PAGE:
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Energy Procedia

Energy Procedia 4 (2011) 900–907 Energy Procedia 00 (2010) 000–000

www.elsevier.com/locate/procedia www.elsevier.com/locate/XXX

GHGT-10

Flue Gas Cleaning for CO2 Capture from Coal-fired Oxyfuel Combustion Power Generation Jinying Yana *, Marie Anhedena, Richard Fabera, Fredrik Starfelta, Robert Preuscheb, Holger Eckea, Nader Padbana, Daniel Koselc, Norbert Jentschc, Göran Lindgrend b

a Vattenfall Research and Development AB, SE-162 87 Stockholm, Sweden Technische Universität Dresden, Institute of Power Engineering, D-01062 Dresden, Germany c Vattenfall Europe Generation AG, D-03050 Cottbus, Germany d Vattenfall AB, SE-162 87 Stockholm, Sweden

Elsevier use only: Received date here; revised date here; accepted date here

Abstract Current progress in flue gas cleaning for CO2 capture from oxyfuel combustion has been described based on conceptual development, fundamental understanding and practical tests at the Schwarze Pumpe Oxyfuel Pilot Plant (OxPP). Significant improvement in understanding the characteristics of SOx, NOx, particulate matters (PMs) and non-condensable gas components in flue gas cleaning processes provide a scientific basis for further developments of flue gas cleaning technologies. Testing results from pilot studies have proved that flue gas cleaning systems have reached the achievable performance and have also shown that there is generally no fundamental technical bottleneck for most of the flue gas cleaning technologies. Further developments should focus on comprehensive optimisation of the flue gas cleaning processes combined with boiler and downstream CO2 compression processes. Changes in flue gas cleaning technologies may be excepted if more attractive gas cleaning processes could be successfully developed in the near future; for example, NOx removal and control technologies. The development of a monitoring approach for the mitigation of non-condensable gases is an important operational issue for largescale oxyfuel combustion plant. c 2010 ⃝ 2011Elsevier Published byAll Elsevier Open access under CC BY-NC-ND license. © Ltd. rightsLtd. reserved Keywords: flue gas cleaing, CO2 capture, oxyfuel combustion, SOx, NOx, particulate matters, non-condensable gases, CO2 processing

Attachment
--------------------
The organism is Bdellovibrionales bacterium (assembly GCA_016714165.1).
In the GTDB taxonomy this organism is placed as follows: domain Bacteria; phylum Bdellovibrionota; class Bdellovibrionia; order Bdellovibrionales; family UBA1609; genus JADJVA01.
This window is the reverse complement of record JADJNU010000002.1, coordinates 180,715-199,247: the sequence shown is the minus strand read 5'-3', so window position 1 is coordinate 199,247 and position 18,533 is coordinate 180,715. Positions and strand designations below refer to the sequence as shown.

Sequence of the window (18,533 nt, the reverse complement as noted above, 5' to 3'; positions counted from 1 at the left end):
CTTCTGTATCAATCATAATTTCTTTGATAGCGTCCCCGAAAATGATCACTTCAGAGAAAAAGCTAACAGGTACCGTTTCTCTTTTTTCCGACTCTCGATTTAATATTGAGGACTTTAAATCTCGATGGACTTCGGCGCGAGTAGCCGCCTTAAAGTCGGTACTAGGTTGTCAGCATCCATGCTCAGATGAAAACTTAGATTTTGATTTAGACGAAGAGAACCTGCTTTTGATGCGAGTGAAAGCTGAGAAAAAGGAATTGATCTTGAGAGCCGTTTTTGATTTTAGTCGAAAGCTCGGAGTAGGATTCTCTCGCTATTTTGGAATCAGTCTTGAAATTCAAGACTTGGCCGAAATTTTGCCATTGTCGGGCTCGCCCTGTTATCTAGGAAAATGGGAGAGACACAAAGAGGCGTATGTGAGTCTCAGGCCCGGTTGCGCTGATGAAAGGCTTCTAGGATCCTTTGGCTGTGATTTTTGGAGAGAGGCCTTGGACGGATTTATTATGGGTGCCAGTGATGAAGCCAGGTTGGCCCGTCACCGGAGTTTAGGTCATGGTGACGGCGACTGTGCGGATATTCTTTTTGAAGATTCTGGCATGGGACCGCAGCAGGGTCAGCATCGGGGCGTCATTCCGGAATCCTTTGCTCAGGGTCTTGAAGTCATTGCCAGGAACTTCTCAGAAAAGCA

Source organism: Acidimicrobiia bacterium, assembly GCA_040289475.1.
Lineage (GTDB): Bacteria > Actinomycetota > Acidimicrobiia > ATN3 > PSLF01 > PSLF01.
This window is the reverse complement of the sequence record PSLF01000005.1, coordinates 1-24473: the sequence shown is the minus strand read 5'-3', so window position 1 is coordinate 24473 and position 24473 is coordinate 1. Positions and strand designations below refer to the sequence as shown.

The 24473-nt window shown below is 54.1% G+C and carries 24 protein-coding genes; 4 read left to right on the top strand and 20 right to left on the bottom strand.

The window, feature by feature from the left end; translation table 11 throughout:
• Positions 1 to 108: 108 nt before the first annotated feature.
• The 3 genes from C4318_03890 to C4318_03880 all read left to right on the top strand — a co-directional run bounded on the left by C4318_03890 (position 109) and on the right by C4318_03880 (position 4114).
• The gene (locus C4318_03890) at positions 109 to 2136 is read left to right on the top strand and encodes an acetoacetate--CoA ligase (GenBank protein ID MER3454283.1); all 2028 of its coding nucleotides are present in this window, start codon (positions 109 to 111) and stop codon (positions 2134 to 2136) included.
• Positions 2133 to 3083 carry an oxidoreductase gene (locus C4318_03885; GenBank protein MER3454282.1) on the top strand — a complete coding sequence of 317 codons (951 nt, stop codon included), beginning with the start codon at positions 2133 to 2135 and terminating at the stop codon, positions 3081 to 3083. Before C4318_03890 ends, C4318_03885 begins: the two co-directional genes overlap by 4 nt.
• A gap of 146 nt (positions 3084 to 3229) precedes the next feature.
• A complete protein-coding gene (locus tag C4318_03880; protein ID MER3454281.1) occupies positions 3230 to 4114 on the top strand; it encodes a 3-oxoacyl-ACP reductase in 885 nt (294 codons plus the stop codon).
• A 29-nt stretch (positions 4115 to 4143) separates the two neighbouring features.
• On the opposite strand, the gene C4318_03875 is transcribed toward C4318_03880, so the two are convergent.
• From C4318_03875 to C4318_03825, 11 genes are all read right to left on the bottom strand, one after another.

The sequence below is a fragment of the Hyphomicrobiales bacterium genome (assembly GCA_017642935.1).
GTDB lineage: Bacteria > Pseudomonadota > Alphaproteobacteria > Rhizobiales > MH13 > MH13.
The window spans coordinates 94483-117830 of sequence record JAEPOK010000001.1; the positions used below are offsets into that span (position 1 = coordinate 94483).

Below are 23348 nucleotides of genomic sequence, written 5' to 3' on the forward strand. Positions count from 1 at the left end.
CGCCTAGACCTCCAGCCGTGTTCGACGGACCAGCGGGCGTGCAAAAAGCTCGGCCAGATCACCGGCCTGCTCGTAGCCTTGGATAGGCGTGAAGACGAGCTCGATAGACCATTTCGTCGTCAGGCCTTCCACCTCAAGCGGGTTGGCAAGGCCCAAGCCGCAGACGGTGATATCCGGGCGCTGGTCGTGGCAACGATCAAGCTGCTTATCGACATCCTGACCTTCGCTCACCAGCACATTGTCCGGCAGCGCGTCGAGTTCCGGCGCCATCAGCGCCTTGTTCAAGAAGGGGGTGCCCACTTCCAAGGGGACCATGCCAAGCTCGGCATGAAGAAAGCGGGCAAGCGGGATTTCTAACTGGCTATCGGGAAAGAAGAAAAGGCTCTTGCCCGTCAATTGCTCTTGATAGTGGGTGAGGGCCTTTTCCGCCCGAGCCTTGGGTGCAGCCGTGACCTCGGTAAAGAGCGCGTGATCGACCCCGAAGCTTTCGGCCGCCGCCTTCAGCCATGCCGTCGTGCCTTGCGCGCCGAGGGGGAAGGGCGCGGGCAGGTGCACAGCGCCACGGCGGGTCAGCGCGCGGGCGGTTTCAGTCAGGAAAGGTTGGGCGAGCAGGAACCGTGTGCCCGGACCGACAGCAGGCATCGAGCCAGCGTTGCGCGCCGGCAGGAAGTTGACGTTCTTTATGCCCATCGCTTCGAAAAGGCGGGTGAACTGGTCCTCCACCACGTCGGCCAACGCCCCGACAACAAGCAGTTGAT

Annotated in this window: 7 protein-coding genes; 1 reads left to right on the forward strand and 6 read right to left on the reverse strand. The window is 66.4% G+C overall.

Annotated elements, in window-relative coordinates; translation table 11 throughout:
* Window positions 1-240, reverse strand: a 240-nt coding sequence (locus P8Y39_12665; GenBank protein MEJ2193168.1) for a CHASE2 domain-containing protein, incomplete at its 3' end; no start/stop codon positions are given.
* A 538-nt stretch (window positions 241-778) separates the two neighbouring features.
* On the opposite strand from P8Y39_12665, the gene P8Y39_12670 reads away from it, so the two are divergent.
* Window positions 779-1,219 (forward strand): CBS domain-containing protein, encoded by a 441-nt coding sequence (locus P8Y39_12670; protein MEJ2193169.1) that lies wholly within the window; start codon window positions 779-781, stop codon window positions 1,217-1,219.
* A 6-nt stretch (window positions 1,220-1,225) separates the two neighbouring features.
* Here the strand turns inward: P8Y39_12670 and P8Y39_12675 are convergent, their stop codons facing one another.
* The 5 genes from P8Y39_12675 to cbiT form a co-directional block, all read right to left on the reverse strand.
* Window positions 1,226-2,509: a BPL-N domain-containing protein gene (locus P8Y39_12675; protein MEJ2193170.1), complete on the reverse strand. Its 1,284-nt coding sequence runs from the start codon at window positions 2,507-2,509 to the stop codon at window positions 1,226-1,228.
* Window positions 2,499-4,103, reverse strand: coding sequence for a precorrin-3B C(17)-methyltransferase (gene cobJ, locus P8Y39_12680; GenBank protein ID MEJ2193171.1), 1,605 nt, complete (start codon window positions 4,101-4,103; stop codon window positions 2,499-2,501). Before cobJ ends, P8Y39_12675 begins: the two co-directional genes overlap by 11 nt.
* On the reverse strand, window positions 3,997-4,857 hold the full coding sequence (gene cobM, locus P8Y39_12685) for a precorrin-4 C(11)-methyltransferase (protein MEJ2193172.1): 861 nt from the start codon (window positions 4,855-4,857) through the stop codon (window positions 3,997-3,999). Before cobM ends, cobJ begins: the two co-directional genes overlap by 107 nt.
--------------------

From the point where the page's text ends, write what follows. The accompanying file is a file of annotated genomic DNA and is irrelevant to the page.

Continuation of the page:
1. Introduction Compared to other CO2 capture technologies (post-combustion and pre-combustion) for coal-fired power generation, the oxyfuel combustion CO2 capture is a CO2 enrichment approach not a CO2 selective method [1]. Therefore, the main purpose of flue gas cleaning is to control the non-CO2 components for both CO2 capture and the boiler operation, instead of a pretreatment procedure for the selective capture of CO2 from flue or fuel gases. The development of flue gas cleaning for oxyfuel combustion CO2 capture has been closely linked with the development

* Corresponding author. Tel.: +46 8 739 6822; fax: +46 8 739 6802. E-mail address: [email protected]

doi:10.1016/j.egypro.2011.01.135

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of up- and down-stream processes i.e. oxyfuel combustion and CO2 processing in Vattenfall since 2002 [2,3,4,5]. The initial conceptual development had its focus on available technologies for demo plant applications, potential issues to be handled for oxyfuel combustion, design criteria and techno-economic optimisation of the cleaning system based on available data and experiences. The results of the conceptual development have been considered as inputs for pilot project studies and further development of the flue gas cleaning system for demo plants. This paper is a summary of the current progress in this area. Recirculation of SOx & NOx Secondary FGR Vent streams air-emissions

Seconary SCR de-NOx

N2

Boiler ASU

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Air

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SOx & NOx conversion/ removal in GPU

Figure 1. General set-up of flue gas cleaning system for coal-fired oxyfuel combustion and major processes